Three planned projects — two south of the river and one in Shockoe Bottom — moved forward in the city on Monday.
The city’s Planning Commission voted to recommend rezoning the Southern States silos site at 2-4 Manchester Road and a surface lot at 1801 E. Main St. in Shockoe Bottom. The commission also recommended granting a special-use permit at 1005 Westover Hills Blvd.
Hourigan Development is planning to raze the vacant silos to make way for a mixed-use development that could include residential, office or hotel uses.
The exact uses of the building, which could reach up to 20 stories and span close to 600,000 square feet, have not been determined.
But at Monday’s meeting, Hourigan’s counsel Preston Lloyd of Williams Mullen said they’ve received “great interest (in the project) but can’t go forward with deliberations without zoning in place.”
Included in Hourigan’s rezoning application is a proffer that the development firm would make a series of roadway and infrastructure improvements to increase access to 2-4 Manchester Road.
The proffer states those improvements would have to be completed prior to receiving a certificate of occupancy for the project, but Brian Copple, a manager at the city’s Department of Public Works, said DPW suggests the proffer be changed so that the improvements be made before receiving a building permit.
“There’s a risk that we’re not in agreement on any of the infrastructure improvements and they’re requesting for a (certificate of occupancy) and we have a bridge to nowhere,” Copple said. “We want to make sure these get done prior to receiving any sort of building permit.”
Planning Commission Chairman Rodney Poole responded saying, “If you force them to do these improvements prior to obtaining a building permit, you’re just pretty much guaranteeing this project won’t get built.”
After nearly an hour of deliberation, the Planning Commission voted to recommend approving the rezoning request.
Also on the Southside, developer Zach Kennedy’s request for a special-use permit at 1005 Westover Hills Blvd. also received the Planning Commission’s blessing.
Kennedy and his wife Danielle purchased the triangular, 0.25-acre lot that is currently green space in late 2019 for $72,000, and are seeking to build a three-story building with ground floor commercial space below 12 dwelling units above it.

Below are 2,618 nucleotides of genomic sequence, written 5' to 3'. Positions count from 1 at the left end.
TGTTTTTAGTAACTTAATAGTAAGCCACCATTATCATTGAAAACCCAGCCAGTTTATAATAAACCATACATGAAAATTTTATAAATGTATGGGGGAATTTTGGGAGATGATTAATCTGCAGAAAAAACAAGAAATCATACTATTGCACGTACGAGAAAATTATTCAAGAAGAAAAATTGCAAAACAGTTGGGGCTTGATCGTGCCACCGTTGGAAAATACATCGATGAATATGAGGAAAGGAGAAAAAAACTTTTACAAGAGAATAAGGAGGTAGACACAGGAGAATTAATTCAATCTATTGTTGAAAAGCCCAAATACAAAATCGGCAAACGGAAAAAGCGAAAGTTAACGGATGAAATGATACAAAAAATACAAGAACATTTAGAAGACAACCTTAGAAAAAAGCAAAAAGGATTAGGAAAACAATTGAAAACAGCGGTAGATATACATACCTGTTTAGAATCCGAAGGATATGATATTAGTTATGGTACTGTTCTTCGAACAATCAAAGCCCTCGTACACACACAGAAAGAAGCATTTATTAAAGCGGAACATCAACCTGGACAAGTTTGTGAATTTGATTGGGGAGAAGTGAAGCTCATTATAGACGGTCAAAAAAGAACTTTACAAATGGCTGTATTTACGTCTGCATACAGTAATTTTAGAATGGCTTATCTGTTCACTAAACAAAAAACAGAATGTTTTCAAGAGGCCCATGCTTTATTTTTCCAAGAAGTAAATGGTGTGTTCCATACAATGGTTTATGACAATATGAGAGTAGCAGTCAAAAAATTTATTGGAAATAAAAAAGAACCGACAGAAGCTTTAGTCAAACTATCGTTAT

“So what we are attempting to create is a hub for the neighborhood where people can walk, possibly have an office to rent, and have a restaurant on the first floor where neighbors can enjoy the commercial aspect of that area,” Kennedy said.
Lastly, the commission also approved a rezoning request for a surface lot at 1801 E. Main St. in Shockoe Bottom.
The half-acre lot sold for $1.87 million last fall to Samuel Spiritos, a Northern Virginia-based attorney with Shulman Rogers who’s also dabbled in development himself.
Spiritos, along with developer Thomas Gravely, are seeking to rezone the lot to TOD-1 Transit-Oriented Nodal District. Their exact plans for the parcel have not been revealed, though their counsel, Hirschler’s Rob Benaicha, said at Monday’s meeting that they’re planning a “high-quality mixed-use project” and that they’re in the early stages of designing it.
“They’re very excited about Richmond. They’ve been studying it for six years,” Benaicha said.
They included a proffer in their rezoning application that would limit the building’s height to 11 stories, one fewer than what TOD-1 allows.
“Twelve is a number that is daunting for many people, but we believe 11 is all the density that we need to make a successful development at this site,” Benaicha said.
The 12-story height limit did not seem to daunt Commissioner Vik Murthy, who said he’d be fine approving the request without the 11-story proffer.
“As I look at the city, and I continue to push this, we’re restricted by how much real estate we have. We need to maximize that real estate when we have the opportunity to break ground on it,” Murthy said.
All three matters are now scheduled to be heard by the City Council at its May 24 meeting.